question about our tank

Discussion in 'Freshwater Beginners' started by skaxx_cagera, Dec 30, 2009.

  1. skaxx_cageraNew MemberMember

    My husband bought me a 29 gallon fish tank kit for Christmas. We rinsed the tank, the gravel, ornaments, and filter. We added the gravel, ornaments, water, filter, heater, and Neutral Regulator. After the tank was full of water we noticed little air bubbles everywhere on the tank. They're on the sides of the glass, on the gravel, and ornaments. Is there a reason for this?

    Also if you look up at the top of the water you can see little fibers floating (hair, dust, and particles from the gravel). How do we get rid of this? We turned the filter on as soon as the tank was full of water which has been running for about 4 or 5 hours.

  2. TedsTankWell Known MemberMember

    Hello shaxx...and Welcome to FishLore

    Those little bubbles will go's normal on a tank full to tap water new ornaments and gravel. Thre Floating things shoud also disappear if not you can take a bowl and skim the stuff off the top...or...take a paper towel lay it quickly on the surface of the tank and lift it will pick up particles too. Be sure its an unscented type.

  3. mathasWell Known MemberMember

    Tap water is pressurized, and any gasses within the water often eventually form bubbles once the water exits the tap and enters a lower-pressure environment, such as your aquarium. They should dissipate in a day or two, and are nothing to worry about. You may also see the same bubbles (though in smaller quantities) after each water change.
  4. skaxx_cageraNew MemberMember

    ok thanks =)
  5. RhanWell Known MemberMember

    I just set up a new tank a few weeks ago, and it took over a day of filtering for it to look clear. The gravel took a while to settle, longer than it thought it would, but I'd say give it at least another day to do it's thing, then see how it looks :) Someone with more experience will probably have their own input :)

    And as for the bubbles, I have no idea. I have noticed air bubbles on ornaments that I have just put into the tank, but they don't usually stay very long.
  6. MeenuFishlore VIPMember

    Welcome to FL, Skaxx. :)

    What a fun gift from your husband... he sounds like a keeper. ;)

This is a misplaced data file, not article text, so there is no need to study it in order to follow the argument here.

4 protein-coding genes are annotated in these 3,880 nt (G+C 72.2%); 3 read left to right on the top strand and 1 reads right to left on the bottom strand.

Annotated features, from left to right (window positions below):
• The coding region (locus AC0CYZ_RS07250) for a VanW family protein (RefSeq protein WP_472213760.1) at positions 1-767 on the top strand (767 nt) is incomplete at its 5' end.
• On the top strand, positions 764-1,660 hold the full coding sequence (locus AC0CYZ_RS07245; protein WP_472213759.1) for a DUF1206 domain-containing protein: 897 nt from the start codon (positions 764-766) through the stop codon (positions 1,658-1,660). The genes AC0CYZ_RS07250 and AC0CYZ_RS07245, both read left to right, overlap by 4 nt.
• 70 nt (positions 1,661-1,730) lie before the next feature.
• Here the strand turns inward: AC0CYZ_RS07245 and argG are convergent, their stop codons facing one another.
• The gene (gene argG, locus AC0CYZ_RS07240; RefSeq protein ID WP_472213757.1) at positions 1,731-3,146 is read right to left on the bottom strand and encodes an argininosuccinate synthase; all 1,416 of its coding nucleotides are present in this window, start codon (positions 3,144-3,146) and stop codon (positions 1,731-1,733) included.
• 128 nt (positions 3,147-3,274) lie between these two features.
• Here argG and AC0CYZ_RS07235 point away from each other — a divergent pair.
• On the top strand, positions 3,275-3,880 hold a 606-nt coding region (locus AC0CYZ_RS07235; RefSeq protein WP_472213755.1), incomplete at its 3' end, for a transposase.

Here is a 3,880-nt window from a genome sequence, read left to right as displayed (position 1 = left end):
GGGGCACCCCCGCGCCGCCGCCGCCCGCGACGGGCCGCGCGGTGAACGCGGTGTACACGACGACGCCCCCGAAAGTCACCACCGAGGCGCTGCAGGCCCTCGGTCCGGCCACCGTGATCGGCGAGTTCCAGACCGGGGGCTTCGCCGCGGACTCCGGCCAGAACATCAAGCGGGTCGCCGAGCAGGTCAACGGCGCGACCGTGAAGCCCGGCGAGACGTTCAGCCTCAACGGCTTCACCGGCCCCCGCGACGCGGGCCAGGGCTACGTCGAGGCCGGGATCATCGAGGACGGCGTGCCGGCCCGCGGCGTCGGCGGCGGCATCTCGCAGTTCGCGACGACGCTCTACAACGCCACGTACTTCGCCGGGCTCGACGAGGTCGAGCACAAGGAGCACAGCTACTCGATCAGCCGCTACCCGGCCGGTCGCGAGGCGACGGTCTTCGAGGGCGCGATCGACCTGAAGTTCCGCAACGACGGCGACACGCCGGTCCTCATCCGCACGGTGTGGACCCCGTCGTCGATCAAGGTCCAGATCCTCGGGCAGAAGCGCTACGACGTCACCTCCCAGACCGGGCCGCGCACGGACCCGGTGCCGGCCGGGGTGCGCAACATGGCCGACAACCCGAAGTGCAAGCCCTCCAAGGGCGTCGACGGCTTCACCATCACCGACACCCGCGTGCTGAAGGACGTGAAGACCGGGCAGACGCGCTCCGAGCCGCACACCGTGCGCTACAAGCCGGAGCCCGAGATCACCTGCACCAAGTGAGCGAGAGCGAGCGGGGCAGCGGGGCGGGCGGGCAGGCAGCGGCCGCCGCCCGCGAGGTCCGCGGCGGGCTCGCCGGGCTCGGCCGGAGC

7. TedsTankWell Known MemberMember

    Hi again!!!
    Also if you don't mind, would you please fill out your tank information under "my Settings" at the top of the page. That info is a great help to us all if you have anymore questions.
    As mine is now....why are you adding neutral regulator??...isn't that for Ph?
  8. skaxx_cageraNew MemberMember

    When we went to the pet store to ask if we needed to use bottled water or straight from the tap they recommended the Neutral Regulator, that way we didn't have to buy bottled water.
  9. flyin-loweWell Known MemberMember

    I think what you meant to say was "that way they could get some more of our money":;fru
    I would do all of your research on here and any other sites you like, then go to the pet store knowing what you are after. You have to remember their number one goal is to make money. I am surprised you didn't come home with a bunch of fish the day you got the tank. They normally don't want you to know it takes several weeks to get ready because they want to make the sales.
  10. skaxx_cageraNew MemberMember

    They did tell us to let it filter 3-5 days before adding any fish, and to add the Neutral Regulator to the water if we were using water from the tap so that it would remove any chlorine in the water.
  11. MeenuFishlore VIPMember

    Is neutral regulator the brand? Can you read the bottle and see what it does? If it is a pH regulator, that's bad. If it is a water conditioner, that's probably okay.

    Have you had a chance to read about the nitrogen cycle? The link is in my signature. :)


    Okay, never mind, I found it:
    Neutral Regulator™ adjusts pH to neutral (pH 7.0) from either a low or high pH and maintains it there. It softens water by precipitating calcium and magnesium while removing any chlorine, chloramine, or ammonia. The use of Neutral Regulator™ makes other conditioning unnecessary. To lower pH below 7.0 use Neutral Regulator™ with Acid Regulator™ (or Discus buffer™). To raise pH above 7.0 use with Alkaline Regulator™. All of these products will enhance and stabilize the freshwater aquarium environment


    I think in general, you don't want to use a chemical that will mess with your pH. This is bad because it can create spikes in your pH, it works too fast. That's extremely harmful for fish, and people have reported to waking up to an entire aquarium dead.

    The other problem I see is that this product removes ammonia. You don't want to remove ammonia, you just want to detoxify it. It's the food source to build up your beneficial bacteria colony in the nitrogen cycle.

    I think the best conditioner for you is Prime, also by Seachem, who makes the product you have now. That also removes heavy metals, chlorine, and chloramine from tap water. It has the added benefits of detoxifying ammonia and nitrites (both lethal to fish, harmful in any quantity), and it is concentrated, so you can use very little.
    Last edited: Dec 30, 2009

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